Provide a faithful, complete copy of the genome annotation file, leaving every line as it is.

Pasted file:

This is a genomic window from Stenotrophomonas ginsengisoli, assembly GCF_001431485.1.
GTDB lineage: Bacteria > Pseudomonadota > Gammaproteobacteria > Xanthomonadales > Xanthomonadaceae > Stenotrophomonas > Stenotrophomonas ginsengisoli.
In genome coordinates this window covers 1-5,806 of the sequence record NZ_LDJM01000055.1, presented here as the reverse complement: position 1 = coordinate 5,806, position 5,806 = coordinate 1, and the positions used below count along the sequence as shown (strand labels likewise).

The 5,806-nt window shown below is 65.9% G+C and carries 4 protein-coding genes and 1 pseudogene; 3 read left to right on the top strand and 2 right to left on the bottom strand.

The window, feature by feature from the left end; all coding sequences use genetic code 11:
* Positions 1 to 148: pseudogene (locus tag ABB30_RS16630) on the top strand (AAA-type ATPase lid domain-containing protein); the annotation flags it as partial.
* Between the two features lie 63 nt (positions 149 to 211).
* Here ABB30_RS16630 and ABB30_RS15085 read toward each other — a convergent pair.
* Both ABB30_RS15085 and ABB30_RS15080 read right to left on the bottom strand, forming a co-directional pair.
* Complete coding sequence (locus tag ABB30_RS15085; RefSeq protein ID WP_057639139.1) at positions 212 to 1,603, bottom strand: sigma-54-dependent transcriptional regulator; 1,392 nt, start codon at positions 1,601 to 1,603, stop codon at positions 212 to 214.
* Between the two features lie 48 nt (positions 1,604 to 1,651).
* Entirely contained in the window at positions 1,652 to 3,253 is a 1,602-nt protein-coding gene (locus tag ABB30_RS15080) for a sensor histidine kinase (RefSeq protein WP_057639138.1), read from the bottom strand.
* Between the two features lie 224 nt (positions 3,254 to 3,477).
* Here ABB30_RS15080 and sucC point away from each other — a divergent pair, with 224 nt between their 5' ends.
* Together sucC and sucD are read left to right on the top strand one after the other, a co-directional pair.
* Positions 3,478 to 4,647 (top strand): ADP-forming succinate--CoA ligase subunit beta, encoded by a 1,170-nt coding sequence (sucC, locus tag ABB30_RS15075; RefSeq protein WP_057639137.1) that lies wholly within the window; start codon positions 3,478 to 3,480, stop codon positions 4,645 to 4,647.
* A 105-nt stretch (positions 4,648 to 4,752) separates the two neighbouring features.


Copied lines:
This is a genomic window from Stenotrophomonas ginsengisoli, assembly GCF_001431485.1.
GTDB lineage: Bacteria > Pseudomonadota > Gammaproteobacteria > Xanthomonadales > Xanthomonadaceae > Stenotrophomonas > Stenotrophomonas ginsengisoli.
In genome coordinates this window covers 1-5,806 of the sequence record NZ_LDJM01000055.1, presented here as the reverse complement: position 1 = coordinate 5,806, position 5,806 = coordinate 1, and the positions used below count along the sequence as shown (strand labels likewise).

The 5,806-nt window shown below is 65.9% G+C and carries 4 protein-coding genes and 1 pseudogene; 3 read left to right on the top strand and 2 right to left on the bottom strand.

The window, feature by feature from the left end; all coding sequences use genetic code 11:
* Positions 1 to 148: pseudogene (locus tag ABB30_RS16630) on the top strand (AAA-type ATPase lid domain-containing protein); the annotation flags it as partial.
* Between the two features lie 63 nt (positions 149 to 211).
* Here ABB30_RS16630 and ABB30_RS15085 read toward each other — a convergent pair.
* Both ABB30_RS15085 and ABB30_RS15080 read right to left on the bottom strand, forming a co-directional pair.
* Complete coding sequence (locus tag ABB30_RS15085; RefSeq protein ID WP_057639139.1) at positions 212 to 1,603, bottom strand: sigma-54-dependent transcriptional regulator; 1,392 nt, start codon at positions 1,601 to 1,603, stop codon at positions 212 to 214.
* Between the two features lie 48 nt (positions 1,604 to 1,651).
* Entirely contained in the window at positions 1,652 to 3,253 is a 1,602-nt protein-coding gene (locus tag ABB30_RS15080) for a sensor histidine kinase (RefSeq protein WP_057639138.1), read from the bottom strand.
* Between the two features lie 224 nt (positions 3,254 to 3,477).
* Here ABB30_RS15080 and sucC point away from each other — a divergent pair, with 224 nt between their 5' ends.
* Together sucC and sucD are read left to right on the top strand one after the other, a co-directional pair.
* Positions 3,478 to 4,647 (top strand): ADP-forming succinate--CoA ligase subunit beta, encoded by a 1,170-nt coding sequence (sucC, locus tag ABB30_RS15075; RefSeq protein WP_057639137.1) that lies wholly within the window; start codon positions 3,478 to 3,480, stop codon positions 4,645 to 4,647.
* A 105-nt stretch (positions 4,648 to 4,752) separates the two neighbouring features.